Women who eat plenty of vegetables high in iron are less likely to suffer from pre-menstrual stress (PMS), research shows.
In one of the first studies to look at the link between mineral intake and the severity of PMS symptoms, American researchers from the University of Massachusetts and Harvard examined the diets of about 3000 women over a decade.
Participants were PMS-free at the beginning of the study and every few years their mineral intake was assessed in food frequency questionnaires. After 10 years, 1,057 were confirmed as PMS cases and 1,968 as controls, Medical Daily reported.
The results, published in the American Journal of Epidemiology, showed a very high correlation between eating veggies high in iron and low risk of developing PMS symptoms.
The main role of iron is to help red blood cells transport oxygen around the body and to regulate cell growth. There are two types of iron: heme, which comes from meat and non-heme, which comes from plant sources and is more easily absorbed by the body.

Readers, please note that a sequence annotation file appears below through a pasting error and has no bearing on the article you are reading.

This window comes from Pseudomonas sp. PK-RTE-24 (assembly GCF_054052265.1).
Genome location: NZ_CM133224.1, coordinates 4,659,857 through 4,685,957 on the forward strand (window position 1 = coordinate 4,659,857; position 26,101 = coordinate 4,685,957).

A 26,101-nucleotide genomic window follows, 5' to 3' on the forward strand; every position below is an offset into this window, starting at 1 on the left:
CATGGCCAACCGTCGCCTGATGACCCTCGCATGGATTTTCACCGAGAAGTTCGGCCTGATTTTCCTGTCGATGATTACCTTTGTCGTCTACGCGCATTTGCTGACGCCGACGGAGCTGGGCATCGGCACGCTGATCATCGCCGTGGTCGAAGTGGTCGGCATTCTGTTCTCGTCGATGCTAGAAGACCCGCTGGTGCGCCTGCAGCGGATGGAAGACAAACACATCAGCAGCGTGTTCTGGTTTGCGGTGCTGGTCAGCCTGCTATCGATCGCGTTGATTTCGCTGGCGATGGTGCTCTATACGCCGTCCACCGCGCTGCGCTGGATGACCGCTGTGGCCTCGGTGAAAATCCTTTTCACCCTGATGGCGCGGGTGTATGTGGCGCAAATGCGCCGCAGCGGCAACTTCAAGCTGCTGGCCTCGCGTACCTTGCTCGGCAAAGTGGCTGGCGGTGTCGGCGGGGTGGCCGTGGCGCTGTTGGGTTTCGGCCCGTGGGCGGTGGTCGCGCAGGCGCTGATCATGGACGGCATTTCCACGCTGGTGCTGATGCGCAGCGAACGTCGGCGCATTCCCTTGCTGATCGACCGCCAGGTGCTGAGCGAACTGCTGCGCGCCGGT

Women with the highest intake of iron-filled veggies were almost 40 per cent less likely to get PMS than those ladies who ate the least.
A high intake of zinc also helped beat PMS symptoms, although not as affective as iron.
The recommended daily iron intake for most woman is 18mg, according to the NZ Nutrition Foundation.
The foundation suggests non-heme iron sources like tofu, red kidney beans, red lentils, chickpeas, broccoli, dates and spinach.